USGS Washington Water Science Center
|U.S. Department of the Interior
U.S. Geological Survey
Release: February 8, 1999
Mark D. Munn, Research Biologist
(253) 428-3600, ext. 2686
Bringing back the once-famous salmon runs of the Elwha River also restores the river's ecosystem, which in turn assures salmon for the future, according to a report published today by the U.S. Geological Survey.
Removing the two dams on the Elwha would allow more salmon into the upper reaches of the river. After the salmon spawn upstream, they die, releasing nutrients back into the ecosystem as they decompose.
"The Elwha's instream habitat is naturally complex," said Mark Munn, USGS research biologist and lead author of the report. "The river will hold the carcasses long enough for them to break down into nutrients, such as carbon, nitrogen, and phosphorus. These nutrients feed the smaller organisms, which will eventually feed other salmon."
Since the two dams were built on the Elwha River early in the century, annual salmon run estimates declined from 380,000 to less than 3,000 in the 1990's. Because of the huge decline, a Federal law was enacted in 1992 that authorized the removal of the dams to help salmon restoration.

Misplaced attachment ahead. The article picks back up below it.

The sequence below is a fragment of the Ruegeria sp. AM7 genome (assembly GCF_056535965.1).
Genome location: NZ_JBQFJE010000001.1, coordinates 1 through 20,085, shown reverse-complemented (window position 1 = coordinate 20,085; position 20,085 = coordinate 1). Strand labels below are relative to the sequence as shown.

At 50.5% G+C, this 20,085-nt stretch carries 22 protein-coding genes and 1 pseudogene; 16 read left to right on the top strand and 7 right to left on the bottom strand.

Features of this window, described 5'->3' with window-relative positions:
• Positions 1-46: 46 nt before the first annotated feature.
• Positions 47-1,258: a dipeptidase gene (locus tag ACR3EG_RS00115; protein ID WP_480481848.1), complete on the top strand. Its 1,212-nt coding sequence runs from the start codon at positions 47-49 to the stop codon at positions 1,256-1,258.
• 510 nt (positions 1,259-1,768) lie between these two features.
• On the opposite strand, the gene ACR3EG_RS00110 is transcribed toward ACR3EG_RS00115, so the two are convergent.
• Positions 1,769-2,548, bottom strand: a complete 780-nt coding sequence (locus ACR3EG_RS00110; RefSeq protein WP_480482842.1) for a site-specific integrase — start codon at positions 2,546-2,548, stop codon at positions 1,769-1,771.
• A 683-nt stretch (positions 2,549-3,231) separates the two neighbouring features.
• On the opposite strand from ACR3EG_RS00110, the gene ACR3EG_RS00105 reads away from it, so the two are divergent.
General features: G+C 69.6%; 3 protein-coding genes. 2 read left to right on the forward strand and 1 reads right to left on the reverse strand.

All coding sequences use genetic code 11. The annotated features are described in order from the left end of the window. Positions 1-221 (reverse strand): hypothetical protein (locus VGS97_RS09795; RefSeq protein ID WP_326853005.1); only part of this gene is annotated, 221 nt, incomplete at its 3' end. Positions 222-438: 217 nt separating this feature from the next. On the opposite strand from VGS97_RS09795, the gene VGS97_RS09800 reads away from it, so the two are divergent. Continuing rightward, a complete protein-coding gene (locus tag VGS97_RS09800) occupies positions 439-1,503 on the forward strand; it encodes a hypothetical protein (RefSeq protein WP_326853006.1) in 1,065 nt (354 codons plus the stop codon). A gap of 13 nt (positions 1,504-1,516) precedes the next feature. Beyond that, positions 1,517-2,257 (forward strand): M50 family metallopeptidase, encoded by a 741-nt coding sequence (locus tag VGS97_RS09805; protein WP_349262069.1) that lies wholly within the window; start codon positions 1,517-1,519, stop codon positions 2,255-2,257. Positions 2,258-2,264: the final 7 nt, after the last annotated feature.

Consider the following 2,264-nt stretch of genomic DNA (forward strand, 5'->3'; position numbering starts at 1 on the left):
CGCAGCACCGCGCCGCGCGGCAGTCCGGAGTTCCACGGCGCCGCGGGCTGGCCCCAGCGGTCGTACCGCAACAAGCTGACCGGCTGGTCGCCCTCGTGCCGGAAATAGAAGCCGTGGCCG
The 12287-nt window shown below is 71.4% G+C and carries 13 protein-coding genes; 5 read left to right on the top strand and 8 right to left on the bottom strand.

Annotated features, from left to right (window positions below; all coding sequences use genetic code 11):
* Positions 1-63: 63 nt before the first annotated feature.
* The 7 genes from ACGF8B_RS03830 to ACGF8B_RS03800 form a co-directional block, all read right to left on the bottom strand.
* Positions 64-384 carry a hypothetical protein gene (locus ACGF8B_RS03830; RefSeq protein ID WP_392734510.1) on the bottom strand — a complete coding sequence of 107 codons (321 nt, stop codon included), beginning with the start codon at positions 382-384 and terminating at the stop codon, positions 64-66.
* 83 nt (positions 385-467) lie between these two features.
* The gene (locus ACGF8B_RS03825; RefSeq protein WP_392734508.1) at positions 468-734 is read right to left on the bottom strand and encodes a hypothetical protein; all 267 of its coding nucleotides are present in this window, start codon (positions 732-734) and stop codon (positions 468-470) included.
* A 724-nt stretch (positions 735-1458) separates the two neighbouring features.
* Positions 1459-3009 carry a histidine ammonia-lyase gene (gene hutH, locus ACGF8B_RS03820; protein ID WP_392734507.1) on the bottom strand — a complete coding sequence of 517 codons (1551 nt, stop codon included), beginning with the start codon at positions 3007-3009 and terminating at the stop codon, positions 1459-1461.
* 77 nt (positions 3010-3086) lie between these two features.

The report, "An Assessment of Stream Habitat and Nutrients in the Elwha River Basin: Implications for Restoration," by M.D. Munn, R.W. Black, A.L.Haggland, M.A. Humling, and R.L. Huffman, is published as U.S. Geological Survey Water-Resources Investigations Report 98-4223. The report is available for reading at the U.S. Geological Survey, WRD, 1201 Pacific Avenue, Suite 600, Tacoma, Washington 98402, telephone (253) 428-3600. The report can be purchased from the U.S. Geological Survey, Branch of Information Services, Box 25286, Denver, Colorado 80225, telephone (303) 202-4166.
The report is a product of the USGS National Water-Quality Assessment (NAWQA) Program. USGS NAWQA scientists are assessing water quality in more than 50 river basins and aquifers across the Nation.
As the Nation's largest water, earth, and biological science and civilian mapping agency, the USGS works in cooperation with more than 2,000 organizations across the country to provide reliable, impartial, scientific information to resource managers, planners, and other customers. This information is gathered in every State by USGS scientists to minimize the loss of life and property from natural disasters, contribute to sound economic and physical development of the Nation's natural resources, and enhance the quality of life by monitoring water, biological, energy, and mineral resources.
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